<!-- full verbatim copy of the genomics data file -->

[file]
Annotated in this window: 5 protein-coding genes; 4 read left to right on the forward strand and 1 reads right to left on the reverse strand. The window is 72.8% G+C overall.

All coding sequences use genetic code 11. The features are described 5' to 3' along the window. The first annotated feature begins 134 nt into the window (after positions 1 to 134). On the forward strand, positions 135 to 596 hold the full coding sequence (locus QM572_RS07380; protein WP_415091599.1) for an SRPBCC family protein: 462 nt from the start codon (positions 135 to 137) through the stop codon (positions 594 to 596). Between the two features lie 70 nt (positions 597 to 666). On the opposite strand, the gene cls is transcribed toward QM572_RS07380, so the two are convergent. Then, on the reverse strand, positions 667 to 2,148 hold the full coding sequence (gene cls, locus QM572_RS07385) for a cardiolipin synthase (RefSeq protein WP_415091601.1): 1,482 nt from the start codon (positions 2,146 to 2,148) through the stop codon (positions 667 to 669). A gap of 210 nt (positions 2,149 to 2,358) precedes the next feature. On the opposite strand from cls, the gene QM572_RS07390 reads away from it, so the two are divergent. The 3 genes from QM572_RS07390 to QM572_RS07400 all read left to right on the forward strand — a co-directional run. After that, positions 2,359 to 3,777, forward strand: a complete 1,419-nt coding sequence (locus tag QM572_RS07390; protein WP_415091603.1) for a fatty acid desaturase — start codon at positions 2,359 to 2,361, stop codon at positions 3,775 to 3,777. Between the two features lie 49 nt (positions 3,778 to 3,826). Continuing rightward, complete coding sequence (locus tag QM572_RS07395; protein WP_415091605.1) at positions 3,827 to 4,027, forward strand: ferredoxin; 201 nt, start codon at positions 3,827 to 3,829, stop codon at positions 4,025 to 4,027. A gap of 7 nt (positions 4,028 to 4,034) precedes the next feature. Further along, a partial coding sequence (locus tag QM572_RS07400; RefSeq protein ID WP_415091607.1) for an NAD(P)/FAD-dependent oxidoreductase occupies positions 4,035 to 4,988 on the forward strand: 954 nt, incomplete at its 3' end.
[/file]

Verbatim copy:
Annotated in this window: 5 protein-coding genes; 4 read left to right on the forward strand and 1 reads right to left on the reverse strand. The window is 72.8% G+C overall.

All coding sequences use genetic code 11. The features are described 5' to 3' along the window. The first annotated feature begins 134 nt into the window (after positions 1 to 134). On the forward strand, positions 135 to 596 hold the full coding sequence (locus QM572_RS07380; protein WP_415091599.1) for an SRPBCC family protein: 462 nt from the start codon (positions 135 to 137) through the stop codon (positions 594 to 596). Between the two features lie 70 nt (positions 597 to 666). On the opposite strand, the gene cls is transcribed toward QM572_RS07380, so the two are convergent. Then, on the reverse strand, positions 667 to 2,148 hold the full coding sequence (gene cls, locus QM572_RS07385) for a cardiolipin synthase (RefSeq protein WP_415091601.1): 1,482 nt from the start codon (positions 2,146 to 2,148) through the stop codon (positions 667 to 669). A gap of 210 nt (positions 2,149 to 2,358) precedes the next feature. On the opposite strand from cls, the gene QM572_RS07390 reads away from it, so the two are divergent. The 3 genes from QM572_RS07390 to QM572_RS07400 all read left to right on the forward strand — a co-directional run. After that, positions 2,359 to 3,777, forward strand: a complete 1,419-nt coding sequence (locus tag QM572_RS07390; protein WP_415091603.1) for a fatty acid desaturase — start codon at positions 2,359 to 2,361, stop codon at positions 3,775 to 3,777. Between the two features lie 49 nt (positions 3,778 to 3,826). Continuing rightward, complete coding sequence (locus tag QM572_RS07395; protein WP_415091605.1) at positions 3,827 to 4,027, forward strand: ferredoxin; 201 nt, start codon at positions 3,827 to 3,829, stop codon at positions 4,025 to 4,027. A gap of 7 nt (positions 4,028 to 4,034) precedes the next feature. Further along, a partial coding sequence (locus tag QM572_RS07400; RefSeq protein ID WP_415091607.1) for an NAD(P)/FAD-dependent oxidoreductase occupies positions 4,035 to 4,988 on the forward strand: 954 nt, incomplete at its 3' end.